“As much as he did negative things, he had certain things he did provide for me,” she said in the interview. “My father definitely knew, tennis-wise, what he was doing. Everything was organized, and the decisions that he was making tennis-wise were the correct ones.”
Dokic’s father had forced her to switch from representing Australia to representing her native Yugoslavia in 2001, which alienated many in Australia and deprived her of support once she left him. When she faced top-seeded Lindsay Davenport in the first round of the Australian Open after switching, the crowd expressed its displeasure.
“Even with all the physical abuse and everything else, that’s actually the one thing that I could take back, if I could,” Dokic said. “I never wanted to do that, and I never agreed with it. It was a disgraceful decision and something that I really hated that he did and made me do.”
Eventually Dokic was again representing Australia after navigating the depths of a depression that had her considering suicide. She made a fairy-tale run to the quarterfinals of the Australian Open in 2009 but was unable to sustain the surge.
That year, Dokic first acknowledged some abuse at her father’s hands, in an interview with the Australian magazine Sport & Style. Damir Dokic did not deny the accusations but played them down, telling the Serbian newspaper Blic that “there was no child that was not beaten by parents — the same with Jelena.”
Damir Dokic then threatened to blow up Claire Bergin, the Australian ambassador to Serbia, and was arrested and jailed for 15 months after the police found a cache of weapons in his home. It is the only jail sentence he has served. He could not be reached for comment for this article.
Dokic, 34, was wrapping up her tennis career by 2013.
“I love tennis. I always have, and I always will,” she said. “ Even though I’ve had a lot of bad moments ultimately because of tennis, I would still definitely recommend the sport.”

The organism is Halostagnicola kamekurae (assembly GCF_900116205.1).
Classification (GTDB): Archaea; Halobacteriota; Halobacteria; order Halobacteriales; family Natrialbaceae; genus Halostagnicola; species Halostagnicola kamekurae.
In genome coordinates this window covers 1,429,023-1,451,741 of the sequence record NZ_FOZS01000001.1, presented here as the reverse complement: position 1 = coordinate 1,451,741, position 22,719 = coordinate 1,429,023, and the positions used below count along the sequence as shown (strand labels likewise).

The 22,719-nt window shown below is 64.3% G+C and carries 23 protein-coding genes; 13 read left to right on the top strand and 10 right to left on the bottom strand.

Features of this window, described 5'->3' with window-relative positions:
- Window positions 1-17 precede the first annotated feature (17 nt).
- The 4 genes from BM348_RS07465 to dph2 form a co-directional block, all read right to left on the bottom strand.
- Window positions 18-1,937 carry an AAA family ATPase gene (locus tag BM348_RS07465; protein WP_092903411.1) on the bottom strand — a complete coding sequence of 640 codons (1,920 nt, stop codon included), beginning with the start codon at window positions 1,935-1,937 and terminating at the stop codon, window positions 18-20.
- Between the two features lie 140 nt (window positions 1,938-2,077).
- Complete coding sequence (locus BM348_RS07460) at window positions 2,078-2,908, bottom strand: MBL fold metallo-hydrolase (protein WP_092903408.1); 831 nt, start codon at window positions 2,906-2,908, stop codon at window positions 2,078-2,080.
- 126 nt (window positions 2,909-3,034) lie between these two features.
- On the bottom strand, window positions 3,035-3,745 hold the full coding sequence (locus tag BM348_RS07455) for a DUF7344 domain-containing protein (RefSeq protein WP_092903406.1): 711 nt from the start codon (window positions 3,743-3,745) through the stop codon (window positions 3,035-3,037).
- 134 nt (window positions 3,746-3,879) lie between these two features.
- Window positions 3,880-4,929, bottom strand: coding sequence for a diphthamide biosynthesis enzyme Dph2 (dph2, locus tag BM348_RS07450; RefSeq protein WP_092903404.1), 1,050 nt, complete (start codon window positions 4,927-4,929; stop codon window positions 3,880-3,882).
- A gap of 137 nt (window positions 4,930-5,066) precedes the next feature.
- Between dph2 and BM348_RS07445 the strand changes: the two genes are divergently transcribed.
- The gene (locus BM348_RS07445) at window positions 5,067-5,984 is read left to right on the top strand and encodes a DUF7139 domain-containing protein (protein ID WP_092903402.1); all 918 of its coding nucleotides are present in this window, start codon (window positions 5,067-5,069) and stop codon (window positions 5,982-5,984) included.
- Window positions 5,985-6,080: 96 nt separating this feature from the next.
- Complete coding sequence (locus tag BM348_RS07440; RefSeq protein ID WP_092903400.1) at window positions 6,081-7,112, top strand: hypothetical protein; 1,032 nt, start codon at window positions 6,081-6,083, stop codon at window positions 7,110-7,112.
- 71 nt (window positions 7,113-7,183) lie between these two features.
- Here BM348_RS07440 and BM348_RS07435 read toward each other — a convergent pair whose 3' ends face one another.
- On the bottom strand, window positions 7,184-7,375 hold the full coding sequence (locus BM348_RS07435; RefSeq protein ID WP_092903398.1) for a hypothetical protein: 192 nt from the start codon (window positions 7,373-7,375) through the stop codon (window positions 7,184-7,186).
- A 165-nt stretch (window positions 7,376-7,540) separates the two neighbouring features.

Though the issue hasn’t received as much attention in recent years, tour contemporaries of Dokic’s such as Mirjana Lucic-Baroni and Mary Pierce also said they had dealt with abusive fathers, and such abuse was seen as endemic in women’s tennis at the turn of the millennium.
Dokic said she hadn’t spoken to other players who had suffered similarly but hoped her book would help.
“My book can change a lot of things,” she said. “The conversation has now started on these things, what can be done. That’s a positive thing.”
In an interview at the Brisbane International this month, Lucic-Baroni said that the “Unbreakable” excerpts she had read rang all too true.
“My heart broke for her,” she said, adding that she couldn’t finish the book. “It’s tough because I’ve lived it. I know every feeling that she felt, all too well, unfortunately.”
Lucic-Baroni, who had her own fairy-tale run at the Australian Open by reaching the semifinals last year, said she had felt she and Dokic shared an unspoken bond.
“We are members of this unfortunate club, so to speak,” she said. “We’ve never discussed it, but I knew about her and she knew about me. It’s a really tough cycle, and it’s not something that you’re going to talk to somebody about.”
The Women’s Tennis Association, not blamed by Dokic but often scrutinized as these patterns of abuse in the sport emerged, offered her a note of support upon the book’s publication.
“The WTA is steadfast in its commitment to provide a respectful, healthy and safe environment for all WTA players and worked closely with Jelena throughout her career on the WTA Tour,” the organization said in a statement. “We’re glad that she has finally been able to break her silence.”